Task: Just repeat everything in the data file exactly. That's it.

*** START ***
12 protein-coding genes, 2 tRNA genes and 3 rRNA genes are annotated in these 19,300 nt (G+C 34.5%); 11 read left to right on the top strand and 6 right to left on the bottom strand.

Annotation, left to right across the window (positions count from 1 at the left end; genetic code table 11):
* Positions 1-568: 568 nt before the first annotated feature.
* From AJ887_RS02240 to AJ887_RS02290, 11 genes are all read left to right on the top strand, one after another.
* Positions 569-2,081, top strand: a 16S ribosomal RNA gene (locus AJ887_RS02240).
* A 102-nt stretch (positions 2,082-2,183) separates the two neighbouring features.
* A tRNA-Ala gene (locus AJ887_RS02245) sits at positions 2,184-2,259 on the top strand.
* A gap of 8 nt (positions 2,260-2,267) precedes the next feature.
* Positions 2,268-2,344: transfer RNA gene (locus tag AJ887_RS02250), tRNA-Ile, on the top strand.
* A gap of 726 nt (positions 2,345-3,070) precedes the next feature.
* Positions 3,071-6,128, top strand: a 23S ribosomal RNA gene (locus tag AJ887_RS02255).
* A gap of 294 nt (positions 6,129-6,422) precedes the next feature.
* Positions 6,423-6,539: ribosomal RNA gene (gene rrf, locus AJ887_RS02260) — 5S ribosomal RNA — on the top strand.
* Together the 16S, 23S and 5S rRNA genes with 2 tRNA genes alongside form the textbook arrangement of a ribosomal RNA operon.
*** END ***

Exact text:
12 protein-coding genes, 2 tRNA genes and 3 rRNA genes are annotated in these 19,300 nt (G+C 34.5%); 11 read left to right on the top strand and 6 right to left on the bottom strand.

Annotation, left to right across the window (positions count from 1 at the left end; genetic code table 11):
* Positions 1-568: 568 nt before the first annotated feature.
* From AJ887_RS02240 to AJ887_RS02290, 11 genes are all read left to right on the top strand, one after another.
* Positions 569-2,081, top strand: a 16S ribosomal RNA gene (locus AJ887_RS02240).
* A 102-nt stretch (positions 2,082-2,183) separates the two neighbouring features.
* A tRNA-Ala gene (locus AJ887_RS02245) sits at positions 2,184-2,259 on the top strand.
* A gap of 8 nt (positions 2,260-2,267) precedes the next feature.
* Positions 2,268-2,344: transfer RNA gene (locus tag AJ887_RS02250), tRNA-Ile, on the top strand.
* A gap of 726 nt (positions 2,345-3,070) precedes the next feature.
* Positions 3,071-6,128, top strand: a 23S ribosomal RNA gene (locus tag AJ887_RS02255).
* A gap of 294 nt (positions 6,129-6,422) precedes the next feature.
* Positions 6,423-6,539: ribosomal RNA gene (gene rrf, locus AJ887_RS02260) — 5S ribosomal RNA — on the top strand.
* Together the 16S, 23S and 5S rRNA genes with 2 tRNA genes alongside form the textbook arrangement of a ribosomal RNA operon.